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\author{Kyle Spaans}
\date{June 17, 2009}
\title{Calculus 3 Lecture Notes}
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\section*{Lecture 19 -- Global Extrema}
When do global extrema exist? Given $f(x,y)$ on domain $D$, what conditions do
we need to impose on $f$, $D$ such that max and min of $f$ exist? First
consider simpler examples with $y = f(x)$. If $y = \frac{1}{x}$ and $x > 0$
there is no minimum because $D = (0,\infty)$ is unbounded on the right and no
maximum because the left side of the domain is open (imagine the graph of this
function). Another function that is discontinuous, it has no max.
\paragraph*{Theorem}
A continuous function $f$ on a closed and bounded domain $D$ reaches its max
and min. (Note that is sufficient, but not a necessary condition. We'll see an
example of a discontinuous function that has a minimum.)
Returning to functions of two variables now, things are very similar. $f(x,y) =
x^2 + y^2$ on $R^2$ % How to get the ``real'' symbol again?
we can see that there is no max, because $R^2$ is not bounded above. The min is
$(0,0)$. If we make the function discontinuous by defining $f(0,0) =
\frac{1}{2}$ then there would be no minimum anymore. However, if we define it
to be $-\frac{1}{2}$ instead, then the discontinuous function will have a min
of $-\frac{1}{2}$.
\emph{Definitons:}
\begin{itemize}
\item A point $\vec{a} \in D$ is a \textbf{boundary point} if any neighbourhood
of $\vec{a}$ contains points belonging to $D$ and points not belonging to
$D$.
\item A set of all boundary points of $D$ forms a \textbf{boundary} of $D$.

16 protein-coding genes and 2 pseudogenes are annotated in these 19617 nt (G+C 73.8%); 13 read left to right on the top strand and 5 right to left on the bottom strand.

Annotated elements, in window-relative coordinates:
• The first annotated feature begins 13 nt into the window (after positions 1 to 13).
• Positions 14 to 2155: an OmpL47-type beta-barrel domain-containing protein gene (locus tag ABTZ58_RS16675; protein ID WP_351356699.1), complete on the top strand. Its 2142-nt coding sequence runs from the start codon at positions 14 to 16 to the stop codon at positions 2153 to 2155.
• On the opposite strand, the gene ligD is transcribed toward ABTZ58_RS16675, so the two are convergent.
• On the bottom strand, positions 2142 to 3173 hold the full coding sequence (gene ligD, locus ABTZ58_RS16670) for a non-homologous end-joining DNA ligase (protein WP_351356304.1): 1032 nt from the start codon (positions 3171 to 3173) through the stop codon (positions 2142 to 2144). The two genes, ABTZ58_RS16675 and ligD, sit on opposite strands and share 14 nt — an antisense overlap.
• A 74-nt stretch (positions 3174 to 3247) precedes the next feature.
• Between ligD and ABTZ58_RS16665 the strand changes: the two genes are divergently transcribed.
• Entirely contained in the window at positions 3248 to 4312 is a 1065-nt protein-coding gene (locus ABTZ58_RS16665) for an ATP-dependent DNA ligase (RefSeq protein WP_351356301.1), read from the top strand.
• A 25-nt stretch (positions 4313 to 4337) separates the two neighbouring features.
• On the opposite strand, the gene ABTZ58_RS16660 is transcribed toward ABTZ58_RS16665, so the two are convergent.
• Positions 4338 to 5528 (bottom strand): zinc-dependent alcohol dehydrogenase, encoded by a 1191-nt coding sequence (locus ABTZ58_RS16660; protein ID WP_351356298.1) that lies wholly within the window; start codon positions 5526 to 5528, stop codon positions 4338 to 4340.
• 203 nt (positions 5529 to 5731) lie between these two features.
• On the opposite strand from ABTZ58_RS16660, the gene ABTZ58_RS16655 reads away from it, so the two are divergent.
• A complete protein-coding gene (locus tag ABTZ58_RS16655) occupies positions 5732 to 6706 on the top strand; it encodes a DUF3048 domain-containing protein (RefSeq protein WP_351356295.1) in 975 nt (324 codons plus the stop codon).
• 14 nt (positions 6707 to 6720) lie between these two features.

\item If $D$ contains its boundary, it is \textbf{closed} (otherwise it is
open).
\item $D$ is bounded if there is a ball of radius $r$ centered at $\vec{a}$
such that $D$ belongs to this ball ($\| \vec{x} - \vec{a} \| \le r$).
\end{itemize}
The theorem for maxima and minima is the same for functions of two variables.
\paragraph*{Algorithm for finding global extrema}
We assume $f$ is continuous and that $\nabla f$ exists.
\begin{enumerate}
\item Compute $\nabla f(x) = 0$ (find local extrema)
\item Check the boundary of $D$ (in function of two variables the boundary can
be a curve)
\begin{enumerate}
\item Parameterize the boundary of $D$ ($x(t), y(t)$).
\item Substitute in $f(x(t), y(t))$
\item Compute $\frac{d}{dt} f(x(t), y(t)) = 0$ (find all critical points
on the boundary)
\item If the boundary has corners, add them to the list of critical
points.
\end{enumerate}
\item Check all points for max and min values.
\end{enumerate}
\paragraph*{Example 1}
Let $f(x,y) = 100 + 10(3x^2y - y^3)$, $D: x^2 + y^2 \le 1$. Find the max and
min of $D$. To solve, use the algorithm. Find
\[ \nabla f(x) = (60xy, 10(3x^2 - 3y^2)) \]
and where is it equal to 0? We can see that is it when $x,y = 0$. Substitute
$x = 0$ into $10(3x^2 - 3y^2)$ to get that $y = 0$ again. Therefore the only
critical point is $(0,0) \in D$. Next, examine the boundary $x^2 + y^2 = 1$.
Parameterize $x = \cos t$, $y = \sin t$. Compute
\[ \frac{d}{dt} f(x(t), y(t)) = 30\cos t (\cos^2 t -3\sin^2 t) = 0\]
And solving that to find where it is equal to 0 will give us the extrema. We
will solve the rest of this on Friday.
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